Cristol and his students had discovered that the DuPont mercury spill had penetrated much further into the avian food web than anyone had previously expected. Not only was mercury found in fish-eating raptors like osprey and eagles, but it was present in bluebirds that flitted far away from the contaminated South River; it was in surprisingly high levels in the feathers of the distinctly non-riverine Red-eyed Vireo whose song tells you to look-up way-up tree-top to find it; it was in scrappy Carolina Wrens, whirling Tree Swallows, and reclusive thrushes. Even in the diminutive Blue-gray Gnatcatcher that weighs in at a miniscule third of an ounce.

More importantly, the work had laid the foundation for a novel way to restore North American songbird populations that are declining throughout the country. For Cristol’s research has ultimately perfected a way of holding major polluters accountable for something as profound as it has long been intangible: a means to calculate and seek reparations for bird years lost.

“You couldn’t have a better site to test the effects of methylmercury,” Cristol told me as we stood on a bridge over the South River in the City of Waynesboro and stared southeast at a 177-acre chemical plant. For roughly 50 years this gray smudge of a facility, built into the green hillsides by DuPont in 1928, manufactured something called acetate fibers—which used mercury as a catalyst for the first 20 years of its operation.

DuPont to its credit has never strongly contested that it put significant amounts of mercury into the South River. Ever since mercury was detected in river sediment and floodplain soil around the plant in the 1970s, the corporation has been trying to figure out a way to put its pollution legacy behind it. For years DuPont funded a vaguely missioned “South River Science Team” where state officials and academics monitored mercury levels in fish, with the hope that concentrations would eventually go down. No such decrease was observed. Sampling continued to show levels in some fish higher than 4 parts per million—nearly four times that found in swordfish, which the FDA urges consumers to avoid because of high mercury levels. Nevertheless, officials representing the State of Virginia (technically the key plaintiff in these early proceedings) seemed at a loss as to what to do next.

“They had been completely bamboozled,” says Nancy Marks, a senior attorney for the nonprofit Natural Resources Defense Council’s litigation team. Under Marks’s direction NRDC filed an intention to sue DuPont in the early 2000s to move the issue forward from monitoring to mitigation. “[DuPont’s] remedy was to have a hundred year monitoring program. But we knew the mercury in the river was sky high. And DuPont was the only obvious source.” Unlike other American watersheds that have been host to numerous polluters, the Waynesboro DuPont plant is all the mercury-discharging industry the South River basin ever had. The bulk of the mercury in the ecosystem and any harm it may have caused birds is undeniably DuPont’s fault.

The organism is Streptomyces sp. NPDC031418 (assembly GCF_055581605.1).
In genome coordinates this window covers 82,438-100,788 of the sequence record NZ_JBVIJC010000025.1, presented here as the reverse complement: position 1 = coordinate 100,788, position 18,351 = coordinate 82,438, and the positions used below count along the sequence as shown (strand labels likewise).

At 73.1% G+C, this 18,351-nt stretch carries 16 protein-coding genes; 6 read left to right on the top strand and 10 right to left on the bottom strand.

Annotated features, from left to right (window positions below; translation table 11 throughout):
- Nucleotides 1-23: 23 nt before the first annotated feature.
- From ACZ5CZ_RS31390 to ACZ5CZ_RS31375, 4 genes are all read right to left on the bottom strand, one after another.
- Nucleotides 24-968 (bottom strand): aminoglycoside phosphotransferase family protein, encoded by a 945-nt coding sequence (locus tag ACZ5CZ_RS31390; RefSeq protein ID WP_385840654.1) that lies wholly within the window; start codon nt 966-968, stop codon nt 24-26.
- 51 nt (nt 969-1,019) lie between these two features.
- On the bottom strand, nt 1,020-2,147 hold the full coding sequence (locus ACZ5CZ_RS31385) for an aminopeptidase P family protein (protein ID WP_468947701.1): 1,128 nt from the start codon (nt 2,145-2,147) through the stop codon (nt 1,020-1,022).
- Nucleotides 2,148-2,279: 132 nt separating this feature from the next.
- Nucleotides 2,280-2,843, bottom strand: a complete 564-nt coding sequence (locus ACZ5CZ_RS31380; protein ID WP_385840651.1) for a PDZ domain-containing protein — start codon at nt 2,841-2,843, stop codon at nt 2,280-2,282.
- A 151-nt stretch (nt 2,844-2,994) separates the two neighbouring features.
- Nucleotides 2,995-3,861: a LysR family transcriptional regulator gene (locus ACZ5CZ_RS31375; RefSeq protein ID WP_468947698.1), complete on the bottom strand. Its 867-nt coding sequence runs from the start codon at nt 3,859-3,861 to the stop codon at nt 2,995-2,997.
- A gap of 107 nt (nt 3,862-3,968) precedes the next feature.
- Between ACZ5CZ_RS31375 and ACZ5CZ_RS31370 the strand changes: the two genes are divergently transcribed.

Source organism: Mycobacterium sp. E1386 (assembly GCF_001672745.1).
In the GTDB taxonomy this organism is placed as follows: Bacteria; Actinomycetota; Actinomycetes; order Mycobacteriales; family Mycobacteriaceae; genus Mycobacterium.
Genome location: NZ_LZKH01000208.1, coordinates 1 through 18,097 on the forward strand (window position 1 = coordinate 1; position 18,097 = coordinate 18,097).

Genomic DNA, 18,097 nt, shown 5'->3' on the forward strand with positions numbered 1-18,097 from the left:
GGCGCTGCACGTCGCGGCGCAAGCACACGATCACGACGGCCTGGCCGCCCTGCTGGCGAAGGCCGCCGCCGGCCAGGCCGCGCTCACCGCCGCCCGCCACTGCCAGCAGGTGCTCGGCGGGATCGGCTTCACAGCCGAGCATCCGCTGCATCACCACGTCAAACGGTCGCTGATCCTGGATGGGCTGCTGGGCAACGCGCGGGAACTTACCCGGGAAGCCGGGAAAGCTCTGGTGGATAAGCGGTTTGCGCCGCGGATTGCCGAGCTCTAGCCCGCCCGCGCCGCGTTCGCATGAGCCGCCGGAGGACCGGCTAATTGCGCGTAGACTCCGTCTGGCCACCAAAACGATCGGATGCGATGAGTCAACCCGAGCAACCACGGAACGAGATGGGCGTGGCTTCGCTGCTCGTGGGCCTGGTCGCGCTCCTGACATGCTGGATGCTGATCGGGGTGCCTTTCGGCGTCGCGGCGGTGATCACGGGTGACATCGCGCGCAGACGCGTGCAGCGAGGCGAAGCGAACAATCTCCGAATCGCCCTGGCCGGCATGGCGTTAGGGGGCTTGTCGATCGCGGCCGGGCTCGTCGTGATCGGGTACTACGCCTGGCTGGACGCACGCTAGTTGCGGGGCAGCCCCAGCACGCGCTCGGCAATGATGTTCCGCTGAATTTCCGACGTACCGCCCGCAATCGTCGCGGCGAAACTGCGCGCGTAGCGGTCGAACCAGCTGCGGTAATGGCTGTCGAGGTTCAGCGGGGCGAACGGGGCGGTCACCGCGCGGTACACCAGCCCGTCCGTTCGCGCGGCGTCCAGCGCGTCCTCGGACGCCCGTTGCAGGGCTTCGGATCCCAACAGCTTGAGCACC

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Canary in a coal mine: Survey captures global picture of air pollution’s effects on birds

(University of Wisconsin-Madison, Physorg 11 August 2017; Photo: Jeff Miller)

Famously, the use of caged birds to alert miners to the invisible dangers of gases such as carbon monoxide gave rise to the cautionary metaphor “canary in a coal mine.”

But other than the fact that exposure to toxic gases in a confined space kills caged birds before affecting humans — providing a timely warning to miners — what do we know about the effects of air pollution on birds?

Not as much as you’d think, according to researchers from the University of Wisconsin-Madison.

“We know a lot about air pollution’s effects on human health, and we know a lot about the impacts of air pollution across ecosystems,” explains Tracey Holloway, a professor in UW-Madison’s Nelson Institute for Environmental Studies. “We were surprised to discover how little we know about how air pollution affects birds.”

Writing Aug. 11 in the journal Environmental Research Letters, Holloway, an expert on air quality, and her former graduate student Olivia Sanderfoot, sort through nearly 70 years of the scientific literature to assess the state of knowledge of how air pollution directly affects the health, well-being, reproductive success and diversity of birds. This work is part of Sanderfoot’s ongoing National Science Foundation Graduate Research Fellowship.

According to the Wisconsin team’s survey of the literature, only two field studies since 1950 have looked at any aspect of the health and ecological well-being of wild bird populations in the United States. Globally, there are only a handful of studies that assess the impact of direct exposure to air pollutants on bird health. Those encompass studies of just a few dozen bird species of the roughly 10,000 or so species of birds known worldwide.

Part of the problem, says Sanderfoot, are the many variables in play. Not only are studies of wild bird communities difficult to implement, but factors such as types and levels of air pollution, dynamic atmospheric conditions, species-specific responses, and the difficulty of teasing out direct versus indirect effects of air pollution can confound even the most basic efforts to assess how birds fare when exposed to chemicals in the air.